Devious Designs: How to Build the Dynamite Box from Murder at the Broken Heart Mine


Welcome to Devious Designs!  Every so often, we’ll post an article on how we created some of our craftiest, craziest, and most cunning props, costumes, set pieces, and much more.  These designs help make a Master Mystery Production truly one-of-a-kind, and we want to share them with you.  So let’s get started!



On February 11, 2017, Murder at the Broken Heart Mine, the 11th Master Mystery Production, opened at Hodel’s Country Dining in Bakersfield as a collaboration with Writers of Kern.  As a special prop for our evidence table in the first act of the show, a dynamite box filled with high explosives and sinister secrets waited for our guests.  Somewhere within that dangerous cargo hid a very important clue, and teams had to brave its explosive character to retrieve the clue.

What hides within?
Leaving no dynamite stick unturned.
The Dynamite Box

How did Master Mystery Productions create this dynamic prop?  Let us show you!



We began with a standard wooden create we got at a crafts store.  Ours was actually damaged when we began, so we fixed it.  However, this did mean we got it for a much more affordable price.  So don’t be afraid to look in clearance sections or at the “as-is”products and think about you can incorporate those elements into the final look.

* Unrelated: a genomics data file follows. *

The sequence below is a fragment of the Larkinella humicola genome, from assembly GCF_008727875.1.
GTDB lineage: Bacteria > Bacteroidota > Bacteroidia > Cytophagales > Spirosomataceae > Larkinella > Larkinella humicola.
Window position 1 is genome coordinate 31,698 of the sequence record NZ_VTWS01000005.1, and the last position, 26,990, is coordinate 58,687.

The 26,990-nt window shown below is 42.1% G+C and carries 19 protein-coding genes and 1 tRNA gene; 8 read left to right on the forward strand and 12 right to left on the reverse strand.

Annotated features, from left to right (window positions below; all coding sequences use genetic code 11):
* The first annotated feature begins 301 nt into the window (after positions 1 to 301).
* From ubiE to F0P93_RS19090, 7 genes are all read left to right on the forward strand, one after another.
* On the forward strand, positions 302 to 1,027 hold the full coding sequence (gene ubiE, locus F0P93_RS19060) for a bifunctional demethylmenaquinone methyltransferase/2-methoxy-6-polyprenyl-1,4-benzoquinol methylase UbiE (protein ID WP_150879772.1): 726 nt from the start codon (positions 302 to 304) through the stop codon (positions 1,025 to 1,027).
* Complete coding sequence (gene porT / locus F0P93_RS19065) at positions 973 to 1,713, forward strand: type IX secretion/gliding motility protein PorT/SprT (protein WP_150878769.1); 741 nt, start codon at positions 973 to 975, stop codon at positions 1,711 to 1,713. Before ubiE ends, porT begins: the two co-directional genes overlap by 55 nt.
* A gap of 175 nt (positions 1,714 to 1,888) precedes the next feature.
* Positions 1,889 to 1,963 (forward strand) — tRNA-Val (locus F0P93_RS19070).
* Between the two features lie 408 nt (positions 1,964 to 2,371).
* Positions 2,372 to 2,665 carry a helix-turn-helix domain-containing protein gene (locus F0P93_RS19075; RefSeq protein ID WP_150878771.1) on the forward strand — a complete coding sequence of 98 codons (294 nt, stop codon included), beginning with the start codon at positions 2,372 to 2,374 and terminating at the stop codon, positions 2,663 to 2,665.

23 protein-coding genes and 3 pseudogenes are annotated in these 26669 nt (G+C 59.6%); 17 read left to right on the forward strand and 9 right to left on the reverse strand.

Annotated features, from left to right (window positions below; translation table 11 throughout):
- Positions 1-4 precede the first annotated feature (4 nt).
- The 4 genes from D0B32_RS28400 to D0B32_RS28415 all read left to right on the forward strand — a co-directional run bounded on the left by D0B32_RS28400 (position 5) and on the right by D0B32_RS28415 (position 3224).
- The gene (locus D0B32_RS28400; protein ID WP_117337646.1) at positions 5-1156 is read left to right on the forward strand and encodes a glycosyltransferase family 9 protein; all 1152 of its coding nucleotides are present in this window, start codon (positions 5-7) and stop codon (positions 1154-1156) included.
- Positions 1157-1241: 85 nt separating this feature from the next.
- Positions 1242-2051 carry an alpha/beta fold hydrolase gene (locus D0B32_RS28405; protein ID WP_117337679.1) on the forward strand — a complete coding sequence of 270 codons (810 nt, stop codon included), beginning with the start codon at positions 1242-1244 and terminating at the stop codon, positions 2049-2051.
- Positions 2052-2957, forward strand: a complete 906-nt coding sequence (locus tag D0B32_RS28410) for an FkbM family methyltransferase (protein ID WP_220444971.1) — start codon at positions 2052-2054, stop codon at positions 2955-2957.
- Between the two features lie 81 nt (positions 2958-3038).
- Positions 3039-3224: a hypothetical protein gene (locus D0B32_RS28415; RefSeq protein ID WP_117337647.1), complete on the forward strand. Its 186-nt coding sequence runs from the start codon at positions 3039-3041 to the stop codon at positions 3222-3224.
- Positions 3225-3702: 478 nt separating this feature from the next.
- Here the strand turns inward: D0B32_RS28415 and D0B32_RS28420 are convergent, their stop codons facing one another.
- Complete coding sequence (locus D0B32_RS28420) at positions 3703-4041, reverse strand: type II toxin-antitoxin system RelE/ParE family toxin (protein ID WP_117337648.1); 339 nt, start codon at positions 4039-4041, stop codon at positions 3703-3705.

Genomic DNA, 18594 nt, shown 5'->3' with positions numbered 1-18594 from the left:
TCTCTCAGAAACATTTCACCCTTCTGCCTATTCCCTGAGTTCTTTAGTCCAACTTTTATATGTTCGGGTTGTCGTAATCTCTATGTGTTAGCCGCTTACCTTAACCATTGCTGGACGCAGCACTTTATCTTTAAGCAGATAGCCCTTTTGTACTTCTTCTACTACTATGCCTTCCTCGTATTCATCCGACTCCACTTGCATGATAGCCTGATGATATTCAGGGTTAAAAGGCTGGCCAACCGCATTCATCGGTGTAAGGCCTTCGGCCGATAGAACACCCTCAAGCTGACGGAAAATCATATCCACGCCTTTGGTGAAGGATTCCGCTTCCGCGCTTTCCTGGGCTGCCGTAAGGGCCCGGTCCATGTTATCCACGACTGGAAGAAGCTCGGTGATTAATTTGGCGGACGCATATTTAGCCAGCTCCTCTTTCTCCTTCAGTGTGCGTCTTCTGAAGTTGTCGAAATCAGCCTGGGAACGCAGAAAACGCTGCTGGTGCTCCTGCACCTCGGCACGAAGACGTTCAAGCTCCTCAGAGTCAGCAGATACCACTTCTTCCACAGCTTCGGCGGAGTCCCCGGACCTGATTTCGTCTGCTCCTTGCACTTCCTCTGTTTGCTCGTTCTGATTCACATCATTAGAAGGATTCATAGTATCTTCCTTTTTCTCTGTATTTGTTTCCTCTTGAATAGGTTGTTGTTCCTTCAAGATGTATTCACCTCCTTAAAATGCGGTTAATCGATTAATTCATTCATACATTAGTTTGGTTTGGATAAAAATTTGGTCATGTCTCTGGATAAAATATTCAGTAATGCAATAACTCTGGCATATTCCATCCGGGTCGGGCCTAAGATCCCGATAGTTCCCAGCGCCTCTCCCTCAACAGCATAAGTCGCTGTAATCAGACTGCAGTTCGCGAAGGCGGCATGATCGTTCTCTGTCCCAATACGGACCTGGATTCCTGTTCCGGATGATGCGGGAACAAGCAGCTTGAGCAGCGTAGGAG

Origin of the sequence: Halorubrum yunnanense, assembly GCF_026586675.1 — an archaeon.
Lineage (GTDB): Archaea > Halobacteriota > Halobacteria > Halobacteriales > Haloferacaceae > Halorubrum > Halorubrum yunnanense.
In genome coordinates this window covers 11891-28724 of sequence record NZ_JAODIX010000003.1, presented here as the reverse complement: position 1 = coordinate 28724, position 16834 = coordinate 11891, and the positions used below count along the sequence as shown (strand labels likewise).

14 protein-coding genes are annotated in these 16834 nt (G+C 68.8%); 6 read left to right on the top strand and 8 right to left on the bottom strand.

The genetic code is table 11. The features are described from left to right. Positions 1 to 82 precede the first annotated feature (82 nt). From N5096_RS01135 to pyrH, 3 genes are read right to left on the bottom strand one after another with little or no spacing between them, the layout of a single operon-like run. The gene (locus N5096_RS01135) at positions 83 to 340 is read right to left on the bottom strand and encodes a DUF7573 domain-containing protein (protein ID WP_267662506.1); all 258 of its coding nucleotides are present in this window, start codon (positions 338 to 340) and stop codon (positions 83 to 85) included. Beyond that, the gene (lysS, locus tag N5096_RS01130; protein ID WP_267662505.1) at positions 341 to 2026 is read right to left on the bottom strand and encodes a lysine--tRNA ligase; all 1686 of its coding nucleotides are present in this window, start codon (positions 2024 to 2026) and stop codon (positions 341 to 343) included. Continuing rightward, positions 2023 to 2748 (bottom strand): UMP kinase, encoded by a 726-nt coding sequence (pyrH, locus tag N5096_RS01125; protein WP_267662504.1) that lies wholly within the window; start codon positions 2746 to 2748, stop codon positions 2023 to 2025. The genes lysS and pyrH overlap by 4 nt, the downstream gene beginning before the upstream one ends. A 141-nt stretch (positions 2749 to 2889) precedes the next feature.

We decided to add a hinged lid to the crate, so audiences would interact with it.  This is totally optional.


A dynamite box needs dynamite.  And ours are made of cardboard paper towel tubes we saved up for this project.  They are a good length are and are easy to work with.  A little paint and some Master Mystery magic and it’ll be showtime!


Our dynamite sticks were closed on both ends.  To do this, we used another simple household object–milk jug caps.  They fit exceptionally well at the end of the cardboard tubes.  We glued the cap to a 1/2″ cut piece of 1 1/2″ PVC pipe, which creates the sort of recessed end to the dynamite sticks.  If you don’t want to use the milk jug caps or have trouble using them, a cut circle of thin foam board or cardboard will work as well.  Paint the ends red to match the rest of the dynamite sticks.

Checking the fit.


Next, we glued ONE end of the dynamite stick in place.  This is because we wanted to put long wicks through the other ends.  We used a strong, very tacky craft glue to affix the end in place.



Time for a coat of paint.  We painted ours a bright red.  And now one of the reasons  we only attached one end becomes apparent.  It helps with the painting and the drying.  We created this drying rack out of dowels and scrap lumber.  The open end of the tube slides over the dowel, but the closed end keeps it from sliding all the way down.  Now we can give our sticks a 360 degree paint job without worrying about the tubes rolling around AND be able to do the whole tube at once.  You can make your own drying rack out of dowels and lumber or use bamboo skewers and Styrofoam.  Take care to wear gloves, and always spray paint in well-ventilated areas.


Some of the sticks we just sealed with the other end.  But for some we created long wicks, so our Gold and Silver Rush miners were ready to use them